This column appeared in The Herald-Sun in 2013:
The day after Mom became a cyborg, she apparently gained an obscure superpower.
“I smell heat,” she said groggily as she reclined on her bed. Doctor’s orders: a full week of bed rest following surgery to install a defibrillator in her chest. “Is something burning?”
I eyed the white-capped orange bottle of Percocet on the bedside shelf and immediately assumed it was the drugs talking. So I laughed, shook my head and proceeded to joke about it in a Facebook status update.
It felt good to have something to joke about.
The day of her surgery, I waited in the cafeteria of Orlando Regional Medical Center with Dad, my brother Don and his girlfriend Fiona while doctors poked around inside her chest. We kept each other’s spirits up, but confided later that we didn’t really breathe deeply again until we saw her smiling at us in her recovery room.
Earlier this year, she broke the news that she suffered from a condition called hypertrophic cardiomyopathy, which involves an inexplicable thickening of the heart muscle and can kill you. According to the American Heart Association, it may affect one out of every 500 people. It’s gender neutral, too, affecting both men and women equally. It’s a leading cause of sudden cardiac death among young athletes.
It’s also possible to pass it along genetically to your children.
“Get tested,” she urged me.
So I did, arranging for a full battery of chest X-rays and an electrocardiogram. Results indicated that I was clear, which was a huge relief to both of us.
For several months, doctors tried managing her symptoms with prescription drugs. Ultimately, they may need to surgically replace a valve. But, for now, they’re trying to steady her heart with the defibrillator.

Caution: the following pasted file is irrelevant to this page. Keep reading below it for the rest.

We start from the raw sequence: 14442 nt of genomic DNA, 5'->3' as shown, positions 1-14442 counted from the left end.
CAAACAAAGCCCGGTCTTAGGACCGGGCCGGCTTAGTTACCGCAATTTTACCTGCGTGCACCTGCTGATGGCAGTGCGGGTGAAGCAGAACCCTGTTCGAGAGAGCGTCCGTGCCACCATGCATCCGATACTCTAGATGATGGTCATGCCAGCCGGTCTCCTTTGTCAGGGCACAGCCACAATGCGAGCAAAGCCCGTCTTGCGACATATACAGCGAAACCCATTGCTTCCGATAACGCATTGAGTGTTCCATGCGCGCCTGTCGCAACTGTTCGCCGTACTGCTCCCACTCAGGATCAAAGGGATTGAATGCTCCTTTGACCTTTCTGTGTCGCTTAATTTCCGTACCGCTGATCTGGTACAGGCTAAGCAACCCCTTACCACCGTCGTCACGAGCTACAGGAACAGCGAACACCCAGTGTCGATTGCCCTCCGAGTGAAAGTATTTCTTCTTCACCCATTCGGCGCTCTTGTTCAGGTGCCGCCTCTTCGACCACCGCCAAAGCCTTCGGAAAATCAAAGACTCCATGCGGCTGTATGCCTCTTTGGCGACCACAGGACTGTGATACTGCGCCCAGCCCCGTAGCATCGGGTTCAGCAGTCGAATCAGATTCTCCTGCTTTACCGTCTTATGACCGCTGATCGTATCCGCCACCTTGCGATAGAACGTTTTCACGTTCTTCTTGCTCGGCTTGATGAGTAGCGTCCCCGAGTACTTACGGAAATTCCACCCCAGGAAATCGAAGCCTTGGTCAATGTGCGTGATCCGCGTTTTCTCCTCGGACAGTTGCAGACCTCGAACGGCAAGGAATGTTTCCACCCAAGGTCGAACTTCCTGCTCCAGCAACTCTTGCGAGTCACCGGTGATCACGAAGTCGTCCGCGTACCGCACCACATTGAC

Doctors don’t want her driving much with it. If they check and find that the device was triggered, she could lose driving privileges for six months or longer.
Good reason for that, it turns out.
She related the story of ORMC’s chaplain, who also had a defibrillator. As he walked to lunch one day, he collapsed on the sidewalk and awakened moments later to find himself staring up at the faces of concerned strangers. The defibrillator had done its work, reviving him, but not without him briefly losing consciousness.
Imagine you’re behind the wheel when the blackout happens. Scary, right?
She seems to be doing well so far, though. She’s even got a bonus superpower from the deal. I say bonus because, as long as I can remember, she also has an uncanny ability to determine a Christmas or birthday present simply by shaking the box. This led to elaborate efforts to stash gifts in unexpected containers or pack them as firmly as possible.
I walked into the kitchen, told Dad that Mom claimed she could smell heat. All the stove burners were clear. We both got a great laugh out of that for a few minutes.
Then Dad double-checked and we stopped laughing. He had left a burner on since breakfast.
“We can never tell her about this,” he assured me.
I agreed. But a few days later, I was back in Durham. My iPhone chirped with a new text message from Mom:
“So, you publicly mock me for smelling heat, but fail to add that there was an errant burner on the stove giving off heat. Sorry, Tom gave it up.”
Guess who’s laughing now?